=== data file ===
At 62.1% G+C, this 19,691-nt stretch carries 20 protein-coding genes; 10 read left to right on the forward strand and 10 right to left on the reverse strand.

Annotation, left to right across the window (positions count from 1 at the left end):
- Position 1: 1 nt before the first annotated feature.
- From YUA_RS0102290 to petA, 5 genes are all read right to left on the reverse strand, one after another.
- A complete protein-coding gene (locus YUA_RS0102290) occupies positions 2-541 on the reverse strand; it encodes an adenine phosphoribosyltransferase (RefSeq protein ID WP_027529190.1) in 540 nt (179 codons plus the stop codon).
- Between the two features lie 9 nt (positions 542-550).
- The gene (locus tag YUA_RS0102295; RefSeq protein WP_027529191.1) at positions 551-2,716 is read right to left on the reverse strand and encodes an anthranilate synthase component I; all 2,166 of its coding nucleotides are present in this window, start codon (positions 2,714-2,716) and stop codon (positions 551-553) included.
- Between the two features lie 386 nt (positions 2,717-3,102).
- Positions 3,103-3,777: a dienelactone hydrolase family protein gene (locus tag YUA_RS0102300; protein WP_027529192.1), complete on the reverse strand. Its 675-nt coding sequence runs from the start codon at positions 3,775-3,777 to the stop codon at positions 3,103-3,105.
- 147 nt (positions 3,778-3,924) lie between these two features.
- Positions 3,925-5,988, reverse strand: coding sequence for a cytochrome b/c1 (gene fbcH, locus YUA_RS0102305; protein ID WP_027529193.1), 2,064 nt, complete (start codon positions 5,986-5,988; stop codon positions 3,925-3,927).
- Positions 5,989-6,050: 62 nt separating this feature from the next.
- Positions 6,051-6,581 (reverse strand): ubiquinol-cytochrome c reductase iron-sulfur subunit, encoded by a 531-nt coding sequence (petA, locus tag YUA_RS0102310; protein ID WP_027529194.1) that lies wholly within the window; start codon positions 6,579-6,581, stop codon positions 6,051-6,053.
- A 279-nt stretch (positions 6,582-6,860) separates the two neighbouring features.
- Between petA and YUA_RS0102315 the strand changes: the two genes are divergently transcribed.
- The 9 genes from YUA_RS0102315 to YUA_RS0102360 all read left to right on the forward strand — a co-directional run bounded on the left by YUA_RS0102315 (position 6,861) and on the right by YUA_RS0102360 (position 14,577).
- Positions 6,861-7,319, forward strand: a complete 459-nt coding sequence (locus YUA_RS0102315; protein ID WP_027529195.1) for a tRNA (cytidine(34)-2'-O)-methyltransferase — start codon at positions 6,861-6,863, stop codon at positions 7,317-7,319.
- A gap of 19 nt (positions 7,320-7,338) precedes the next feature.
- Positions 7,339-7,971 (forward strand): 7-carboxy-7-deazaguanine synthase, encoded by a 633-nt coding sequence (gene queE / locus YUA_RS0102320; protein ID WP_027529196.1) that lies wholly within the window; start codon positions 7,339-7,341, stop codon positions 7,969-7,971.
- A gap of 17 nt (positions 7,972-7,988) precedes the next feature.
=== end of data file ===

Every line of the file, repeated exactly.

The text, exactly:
At 62.1% G+C, this 19,691-nt stretch carries 20 protein-coding genes; 10 read left to right on the forward strand and 10 right to left on the reverse strand.

Annotation, left to right across the window (positions count from 1 at the left end):
- Position 1: 1 nt before the first annotated feature.
- From YUA_RS0102290 to petA, 5 genes are all read right to left on the reverse strand, one after another.
- A complete protein-coding gene (locus YUA_RS0102290) occupies positions 2-541 on the reverse strand; it encodes an adenine phosphoribosyltransferase (RefSeq protein ID WP_027529190.1) in 540 nt (179 codons plus the stop codon).
- Between the two features lie 9 nt (positions 542-550).
- The gene (locus tag YUA_RS0102295; RefSeq protein WP_027529191.1) at positions 551-2,716 is read right to left on the reverse strand and encodes an anthranilate synthase component I; all 2,166 of its coding nucleotides are present in this window, start codon (positions 2,714-2,716) and stop codon (positions 551-553) included.
- Between the two features lie 386 nt (positions 2,717-3,102).
- Positions 3,103-3,777: a dienelactone hydrolase family protein gene (locus tag YUA_RS0102300; protein WP_027529192.1), complete on the reverse strand. Its 675-nt coding sequence runs from the start codon at positions 3,775-3,777 to the stop codon at positions 3,103-3,105.
- 147 nt (positions 3,778-3,924) lie between these two features.
- Positions 3,925-5,988, reverse strand: coding sequence for a cytochrome b/c1 (gene fbcH, locus YUA_RS0102305; protein ID WP_027529193.1), 2,064 nt, complete (start codon positions 5,986-5,988; stop codon positions 3,925-3,927).
- Positions 5,989-6,050: 62 nt separating this feature from the next.
- Positions 6,051-6,581 (reverse strand): ubiquinol-cytochrome c reductase iron-sulfur subunit, encoded by a 531-nt coding sequence (petA, locus tag YUA_RS0102310; protein ID WP_027529194.1) that lies wholly within the window; start codon positions 6,579-6,581, stop codon positions 6,051-6,053.
- A 279-nt stretch (positions 6,582-6,860) separates the two neighbouring features.
- Between petA and YUA_RS0102315 the strand changes: the two genes are divergently transcribed.
- The 9 genes from YUA_RS0102315 to YUA_RS0102360 all read left to right on the forward strand — a co-directional run bounded on the left by YUA_RS0102315 (position 6,861) and on the right by YUA_RS0102360 (position 14,577).
- Positions 6,861-7,319, forward strand: a complete 459-nt coding sequence (locus YUA_RS0102315; protein ID WP_027529195.1) for a tRNA (cytidine(34)-2'-O)-methyltransferase — start codon at positions 6,861-6,863, stop codon at positions 7,317-7,319.
- A gap of 19 nt (positions 7,320-7,338) precedes the next feature.
- Positions 7,339-7,971 (forward strand): 7-carboxy-7-deazaguanine synthase, encoded by a 633-nt coding sequence (gene queE / locus YUA_RS0102320; protein ID WP_027529196.1) that lies wholly within the window; start codon positions 7,339-7,341, stop codon positions 7,969-7,971.
- A gap of 17 nt (positions 7,972-7,988) precedes the next feature.